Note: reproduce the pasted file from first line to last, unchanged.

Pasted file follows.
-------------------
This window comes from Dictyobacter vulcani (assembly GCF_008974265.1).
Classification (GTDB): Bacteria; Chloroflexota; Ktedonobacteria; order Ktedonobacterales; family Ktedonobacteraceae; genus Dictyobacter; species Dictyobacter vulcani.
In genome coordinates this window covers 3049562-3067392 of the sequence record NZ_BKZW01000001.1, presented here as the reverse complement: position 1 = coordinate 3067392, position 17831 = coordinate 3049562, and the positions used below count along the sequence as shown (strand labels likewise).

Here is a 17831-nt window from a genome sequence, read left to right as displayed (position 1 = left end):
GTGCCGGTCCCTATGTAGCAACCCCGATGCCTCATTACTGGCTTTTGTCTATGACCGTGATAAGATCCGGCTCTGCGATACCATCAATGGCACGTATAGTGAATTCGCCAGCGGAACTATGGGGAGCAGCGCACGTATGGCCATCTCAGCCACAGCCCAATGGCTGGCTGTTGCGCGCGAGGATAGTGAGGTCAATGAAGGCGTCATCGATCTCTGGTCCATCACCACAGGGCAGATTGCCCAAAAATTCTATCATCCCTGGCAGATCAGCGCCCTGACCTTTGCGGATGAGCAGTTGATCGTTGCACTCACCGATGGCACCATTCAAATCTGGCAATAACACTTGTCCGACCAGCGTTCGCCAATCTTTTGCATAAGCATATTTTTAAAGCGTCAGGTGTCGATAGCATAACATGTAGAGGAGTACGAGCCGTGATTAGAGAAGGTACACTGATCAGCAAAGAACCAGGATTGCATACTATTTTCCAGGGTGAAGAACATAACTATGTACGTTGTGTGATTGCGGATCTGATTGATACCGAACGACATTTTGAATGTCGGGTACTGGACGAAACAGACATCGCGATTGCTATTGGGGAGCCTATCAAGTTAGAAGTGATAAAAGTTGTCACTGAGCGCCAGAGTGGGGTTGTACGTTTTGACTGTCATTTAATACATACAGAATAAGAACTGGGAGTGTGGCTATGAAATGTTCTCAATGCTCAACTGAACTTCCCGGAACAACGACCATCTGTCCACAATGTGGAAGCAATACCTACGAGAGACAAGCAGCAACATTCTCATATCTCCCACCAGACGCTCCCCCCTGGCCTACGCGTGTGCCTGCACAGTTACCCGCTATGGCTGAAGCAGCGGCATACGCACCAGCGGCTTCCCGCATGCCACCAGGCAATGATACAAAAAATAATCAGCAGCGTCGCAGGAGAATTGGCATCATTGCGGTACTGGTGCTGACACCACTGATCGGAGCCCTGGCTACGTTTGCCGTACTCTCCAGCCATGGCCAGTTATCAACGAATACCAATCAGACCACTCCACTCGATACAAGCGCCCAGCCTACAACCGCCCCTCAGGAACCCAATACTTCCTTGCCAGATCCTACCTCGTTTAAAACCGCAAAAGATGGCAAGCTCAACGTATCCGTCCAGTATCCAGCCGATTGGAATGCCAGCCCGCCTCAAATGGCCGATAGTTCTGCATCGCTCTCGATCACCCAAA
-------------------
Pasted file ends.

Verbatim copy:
This window comes from Dictyobacter vulcani (assembly GCF_008974265.1).
Classification (GTDB): Bacteria; Chloroflexota; Ktedonobacteria; order Ktedonobacterales; family Ktedonobacteraceae; genus Dictyobacter; species Dictyobacter vulcani.
In genome coordinates this window covers 3049562-3067392 of the sequence record NZ_BKZW01000001.1, presented here as the reverse complement: position 1 = coordinate 3067392, position 17831 = coordinate 3049562, and the positions used below count along the sequence as shown (strand labels likewise).

Here is a 17831-nt window from a genome sequence, read left to right as displayed (position 1 = left end):
GTGCCGGTCCCTATGTAGCAACCCCGATGCCTCATTACTGGCTTTTGTCTATGACCGTGATAAGATCCGGCTCTGCGATACCATCAATGGCACGTATAGTGAATTCGCCAGCGGAACTATGGGGAGCAGCGCACGTATGGCCATCTCAGCCACAGCCCAATGGCTGGCTGTTGCGCGCGAGGATAGTGAGGTCAATGAAGGCGTCATCGATCTCTGGTCCATCACCACAGGGCAGATTGCCCAAAAATTCTATCATCCCTGGCAGATCAGCGCCCTGACCTTTGCGGATGAGCAGTTGATCGTTGCACTCACCGATGGCACCATTCAAATCTGGCAATAACACTTGTCCGACCAGCGTTCGCCAATCTTTTGCATAAGCATATTTTTAAAGCGTCAGGTGTCGATAGCATAACATGTAGAGGAGTACGAGCCGTGATTAGAGAAGGTACACTGATCAGCAAAGAACCAGGATTGCATACTATTTTCCAGGGTGAAGAACATAACTATGTACGTTGTGTGATTGCGGATCTGATTGATACCGAACGACATTTTGAATGTCGGGTACTGGACGAAACAGACATCGCGATTGCTATTGGGGAGCCTATCAAGTTAGAAGTGATAAAAGTTGTCACTGAGCGCCAGAGTGGGGTTGTACGTTTTGACTGTCATTTAATACATACAGAATAAGAACTGGGAGTGTGGCTATGAAATGTTCTCAATGCTCAACTGAACTTCCCGGAACAACGACCATCTGTCCACAATGTGGAAGCAATACCTACGAGAGACAAGCAGCAACATTCTCATATCTCCCACCAGACGCTCCCCCCTGGCCTACGCGTGTGCCTGCACAGTTACCCGCTATGGCTGAAGCAGCGGCATACGCACCAGCGGCTTCCCGCATGCCACCAGGCAATGATACAAAAAATAATCAGCAGCGTCGCAGGAGAATTGGCATCATTGCGGTACTGGTGCTGACACCACTGATCGGAGCCCTGGCTACGTTTGCCGTACTCTCCAGCCATGGCCAGTTATCAACGAATACCAATCAGACCACTCCACTCGATACAAGCGCCCAGCCTACAACCGCCCCTCAGGAACCCAATACTTCCTTGCCAGATCCTACCTCGTTTAAAACCGCAAAAGATGGCAAGCTCAACGTATCCGTCCAGTATCCAGCCGATTGGAATGCCAGCCCGCCTCAAATGGCCGATAGTTCTGCATCGCTCTCGATCACCCAAA